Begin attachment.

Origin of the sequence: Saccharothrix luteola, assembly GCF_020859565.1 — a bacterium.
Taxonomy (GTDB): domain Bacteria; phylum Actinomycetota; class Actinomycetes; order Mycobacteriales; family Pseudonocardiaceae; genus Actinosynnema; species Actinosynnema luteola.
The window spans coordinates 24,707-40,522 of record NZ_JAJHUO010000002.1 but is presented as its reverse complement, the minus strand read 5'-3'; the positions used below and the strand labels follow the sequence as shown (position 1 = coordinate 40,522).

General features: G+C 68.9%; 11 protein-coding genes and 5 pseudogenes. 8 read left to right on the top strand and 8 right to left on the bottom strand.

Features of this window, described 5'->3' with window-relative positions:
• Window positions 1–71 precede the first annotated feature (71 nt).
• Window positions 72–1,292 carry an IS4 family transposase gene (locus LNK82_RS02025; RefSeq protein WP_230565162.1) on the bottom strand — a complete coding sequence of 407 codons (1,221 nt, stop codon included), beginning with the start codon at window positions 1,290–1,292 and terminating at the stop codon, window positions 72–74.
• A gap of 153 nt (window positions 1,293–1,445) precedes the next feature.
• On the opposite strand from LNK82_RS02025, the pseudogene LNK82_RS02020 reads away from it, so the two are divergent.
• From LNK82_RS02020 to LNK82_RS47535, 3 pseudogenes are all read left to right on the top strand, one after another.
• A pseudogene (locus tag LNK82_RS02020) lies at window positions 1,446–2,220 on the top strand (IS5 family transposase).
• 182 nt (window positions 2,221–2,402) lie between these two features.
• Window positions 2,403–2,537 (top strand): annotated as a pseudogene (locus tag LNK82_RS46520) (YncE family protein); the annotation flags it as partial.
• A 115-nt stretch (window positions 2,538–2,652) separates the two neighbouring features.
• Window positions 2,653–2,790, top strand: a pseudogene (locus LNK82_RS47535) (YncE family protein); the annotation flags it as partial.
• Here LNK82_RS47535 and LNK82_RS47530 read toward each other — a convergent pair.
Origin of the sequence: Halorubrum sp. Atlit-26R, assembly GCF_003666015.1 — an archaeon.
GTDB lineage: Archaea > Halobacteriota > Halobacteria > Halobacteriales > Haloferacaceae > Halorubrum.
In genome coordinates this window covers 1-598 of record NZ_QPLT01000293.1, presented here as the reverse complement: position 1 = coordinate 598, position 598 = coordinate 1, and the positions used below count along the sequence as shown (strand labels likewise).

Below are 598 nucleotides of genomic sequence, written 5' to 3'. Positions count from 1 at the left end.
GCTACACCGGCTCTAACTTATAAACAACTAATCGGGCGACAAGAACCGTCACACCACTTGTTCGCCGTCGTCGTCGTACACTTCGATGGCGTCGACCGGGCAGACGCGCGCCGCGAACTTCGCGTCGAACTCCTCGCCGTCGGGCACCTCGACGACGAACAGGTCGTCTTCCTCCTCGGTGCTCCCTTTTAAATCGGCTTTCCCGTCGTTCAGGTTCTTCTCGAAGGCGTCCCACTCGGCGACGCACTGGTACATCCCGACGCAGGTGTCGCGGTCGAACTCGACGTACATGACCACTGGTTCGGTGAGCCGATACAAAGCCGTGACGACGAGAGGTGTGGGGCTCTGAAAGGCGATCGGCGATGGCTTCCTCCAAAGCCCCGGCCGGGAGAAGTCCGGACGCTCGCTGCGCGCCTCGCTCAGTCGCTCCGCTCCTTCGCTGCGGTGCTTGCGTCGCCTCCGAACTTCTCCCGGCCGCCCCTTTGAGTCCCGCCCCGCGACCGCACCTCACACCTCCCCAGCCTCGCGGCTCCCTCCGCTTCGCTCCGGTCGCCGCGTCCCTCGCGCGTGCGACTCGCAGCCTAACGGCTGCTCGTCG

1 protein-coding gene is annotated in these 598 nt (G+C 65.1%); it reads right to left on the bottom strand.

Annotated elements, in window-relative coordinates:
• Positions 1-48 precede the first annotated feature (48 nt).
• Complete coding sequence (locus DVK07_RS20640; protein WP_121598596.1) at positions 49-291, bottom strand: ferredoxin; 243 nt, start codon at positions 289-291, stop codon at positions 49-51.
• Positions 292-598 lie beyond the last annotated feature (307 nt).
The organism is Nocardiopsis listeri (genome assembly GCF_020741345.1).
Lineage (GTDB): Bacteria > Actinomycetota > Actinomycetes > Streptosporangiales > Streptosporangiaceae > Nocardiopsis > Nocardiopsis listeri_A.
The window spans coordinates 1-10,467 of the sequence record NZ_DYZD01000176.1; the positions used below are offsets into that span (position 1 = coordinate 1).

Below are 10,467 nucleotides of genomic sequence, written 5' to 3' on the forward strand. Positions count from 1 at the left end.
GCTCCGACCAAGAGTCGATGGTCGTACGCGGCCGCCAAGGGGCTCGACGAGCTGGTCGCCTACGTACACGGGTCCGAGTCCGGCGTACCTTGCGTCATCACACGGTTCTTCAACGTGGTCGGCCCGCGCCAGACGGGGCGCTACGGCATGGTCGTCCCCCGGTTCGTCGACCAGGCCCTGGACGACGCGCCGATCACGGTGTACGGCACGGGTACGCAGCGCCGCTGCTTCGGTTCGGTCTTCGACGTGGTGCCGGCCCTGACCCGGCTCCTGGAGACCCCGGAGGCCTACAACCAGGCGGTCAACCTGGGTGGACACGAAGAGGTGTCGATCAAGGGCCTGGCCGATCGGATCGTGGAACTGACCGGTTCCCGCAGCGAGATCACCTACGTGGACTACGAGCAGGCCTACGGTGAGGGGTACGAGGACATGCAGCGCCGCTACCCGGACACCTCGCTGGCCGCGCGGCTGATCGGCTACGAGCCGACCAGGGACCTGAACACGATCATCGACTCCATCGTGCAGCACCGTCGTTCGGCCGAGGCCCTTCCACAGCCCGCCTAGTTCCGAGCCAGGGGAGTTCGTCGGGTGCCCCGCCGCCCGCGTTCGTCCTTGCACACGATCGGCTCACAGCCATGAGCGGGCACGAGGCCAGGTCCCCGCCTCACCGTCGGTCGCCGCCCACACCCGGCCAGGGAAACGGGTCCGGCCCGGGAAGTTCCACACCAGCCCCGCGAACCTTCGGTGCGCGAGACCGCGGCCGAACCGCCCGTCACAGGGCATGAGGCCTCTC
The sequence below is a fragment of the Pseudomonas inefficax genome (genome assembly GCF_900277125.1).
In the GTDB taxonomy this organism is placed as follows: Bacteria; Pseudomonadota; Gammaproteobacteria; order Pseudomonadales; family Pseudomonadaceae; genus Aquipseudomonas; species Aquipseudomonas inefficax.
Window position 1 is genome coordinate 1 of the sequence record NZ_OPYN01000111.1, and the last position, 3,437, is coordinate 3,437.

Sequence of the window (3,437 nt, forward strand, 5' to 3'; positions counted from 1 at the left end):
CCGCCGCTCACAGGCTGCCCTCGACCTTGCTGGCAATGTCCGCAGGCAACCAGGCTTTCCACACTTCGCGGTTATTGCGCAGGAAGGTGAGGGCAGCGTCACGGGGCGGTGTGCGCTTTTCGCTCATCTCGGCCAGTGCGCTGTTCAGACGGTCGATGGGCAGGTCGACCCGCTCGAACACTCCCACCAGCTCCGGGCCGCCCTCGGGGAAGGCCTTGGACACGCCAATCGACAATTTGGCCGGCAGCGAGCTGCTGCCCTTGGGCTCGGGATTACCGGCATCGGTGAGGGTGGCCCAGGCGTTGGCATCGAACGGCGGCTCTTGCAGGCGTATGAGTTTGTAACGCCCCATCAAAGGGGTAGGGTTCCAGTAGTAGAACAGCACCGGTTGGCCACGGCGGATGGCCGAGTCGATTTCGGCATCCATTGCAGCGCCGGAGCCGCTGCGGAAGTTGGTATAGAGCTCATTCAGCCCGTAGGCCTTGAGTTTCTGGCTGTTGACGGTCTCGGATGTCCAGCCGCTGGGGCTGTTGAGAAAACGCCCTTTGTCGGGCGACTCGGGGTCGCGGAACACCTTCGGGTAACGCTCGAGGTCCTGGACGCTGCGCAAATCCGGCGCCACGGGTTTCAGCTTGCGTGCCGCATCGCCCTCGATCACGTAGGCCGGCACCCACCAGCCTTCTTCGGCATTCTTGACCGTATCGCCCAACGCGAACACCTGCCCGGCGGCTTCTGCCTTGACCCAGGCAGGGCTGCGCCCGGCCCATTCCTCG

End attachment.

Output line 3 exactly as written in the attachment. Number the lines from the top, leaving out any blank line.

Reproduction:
The window spans coordinates 24,707-40,522 of record NZ_JAJHUO010000002.1 but is presented as its reverse complement, the minus strand read 5'-3'; the positions used below and the strand labels follow the sequence as shown (position 1 = coordinate 40,522).